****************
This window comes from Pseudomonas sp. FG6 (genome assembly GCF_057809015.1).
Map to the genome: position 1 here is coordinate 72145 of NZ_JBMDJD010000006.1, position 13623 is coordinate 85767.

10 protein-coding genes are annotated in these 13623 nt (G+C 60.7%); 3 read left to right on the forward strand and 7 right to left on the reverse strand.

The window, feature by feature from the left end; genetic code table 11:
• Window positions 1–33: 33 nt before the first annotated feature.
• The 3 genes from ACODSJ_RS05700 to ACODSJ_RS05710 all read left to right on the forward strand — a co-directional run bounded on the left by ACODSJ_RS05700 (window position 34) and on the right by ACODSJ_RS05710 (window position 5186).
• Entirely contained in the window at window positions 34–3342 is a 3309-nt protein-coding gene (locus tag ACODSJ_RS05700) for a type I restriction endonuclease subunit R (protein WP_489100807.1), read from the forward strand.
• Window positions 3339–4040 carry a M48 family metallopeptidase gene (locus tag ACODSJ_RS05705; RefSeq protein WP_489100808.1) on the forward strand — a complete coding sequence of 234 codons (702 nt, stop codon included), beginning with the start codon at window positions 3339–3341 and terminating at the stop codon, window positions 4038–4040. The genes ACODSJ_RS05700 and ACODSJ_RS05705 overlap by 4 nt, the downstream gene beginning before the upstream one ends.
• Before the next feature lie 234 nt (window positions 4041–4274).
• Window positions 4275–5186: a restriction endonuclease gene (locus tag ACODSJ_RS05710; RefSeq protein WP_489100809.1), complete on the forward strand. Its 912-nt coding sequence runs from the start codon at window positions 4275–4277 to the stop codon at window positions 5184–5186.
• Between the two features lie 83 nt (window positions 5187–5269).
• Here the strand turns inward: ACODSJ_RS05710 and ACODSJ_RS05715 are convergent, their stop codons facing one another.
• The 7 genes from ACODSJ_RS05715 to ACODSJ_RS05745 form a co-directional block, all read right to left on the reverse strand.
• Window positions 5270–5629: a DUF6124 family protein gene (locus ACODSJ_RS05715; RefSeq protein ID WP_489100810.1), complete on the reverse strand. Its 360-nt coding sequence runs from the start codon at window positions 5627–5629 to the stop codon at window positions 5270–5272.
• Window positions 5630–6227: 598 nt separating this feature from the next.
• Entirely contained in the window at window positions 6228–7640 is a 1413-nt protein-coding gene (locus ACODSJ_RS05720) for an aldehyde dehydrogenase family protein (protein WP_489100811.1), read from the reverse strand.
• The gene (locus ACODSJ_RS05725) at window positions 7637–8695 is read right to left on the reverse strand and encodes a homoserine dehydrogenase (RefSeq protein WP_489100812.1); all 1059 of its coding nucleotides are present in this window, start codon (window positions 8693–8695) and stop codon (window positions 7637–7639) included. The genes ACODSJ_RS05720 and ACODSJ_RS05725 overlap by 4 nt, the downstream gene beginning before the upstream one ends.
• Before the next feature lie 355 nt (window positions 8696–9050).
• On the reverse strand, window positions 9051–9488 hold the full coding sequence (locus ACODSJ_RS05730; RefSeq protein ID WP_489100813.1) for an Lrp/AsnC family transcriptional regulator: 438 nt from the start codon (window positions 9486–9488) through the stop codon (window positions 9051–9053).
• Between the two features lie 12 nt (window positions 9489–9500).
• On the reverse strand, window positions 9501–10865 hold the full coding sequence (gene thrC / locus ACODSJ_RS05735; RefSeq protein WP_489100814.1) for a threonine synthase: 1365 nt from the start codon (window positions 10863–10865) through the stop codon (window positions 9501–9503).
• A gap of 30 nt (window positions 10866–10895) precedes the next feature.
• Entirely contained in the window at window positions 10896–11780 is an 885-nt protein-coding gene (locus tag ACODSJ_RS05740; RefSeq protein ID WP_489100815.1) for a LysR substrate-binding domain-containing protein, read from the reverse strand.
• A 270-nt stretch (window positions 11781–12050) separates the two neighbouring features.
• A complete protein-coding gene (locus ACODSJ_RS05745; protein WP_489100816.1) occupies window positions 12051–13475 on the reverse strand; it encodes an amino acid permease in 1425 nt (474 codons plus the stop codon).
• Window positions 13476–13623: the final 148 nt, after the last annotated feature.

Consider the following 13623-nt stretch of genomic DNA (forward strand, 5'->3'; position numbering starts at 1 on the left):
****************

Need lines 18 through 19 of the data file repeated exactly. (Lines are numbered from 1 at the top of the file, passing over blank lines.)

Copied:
• Before the next feature lie 355 nt (window positions 8696–9050).
• On the reverse strand, window positions 9051–9488 hold the full coding sequence (locus ACODSJ_RS05730; RefSeq protein ID WP_489100813.1) for an Lrp/AsnC family transcriptional regulator: 438 nt from the start codon (window positions 9486–9488) through the stop codon (window positions 9051–9053).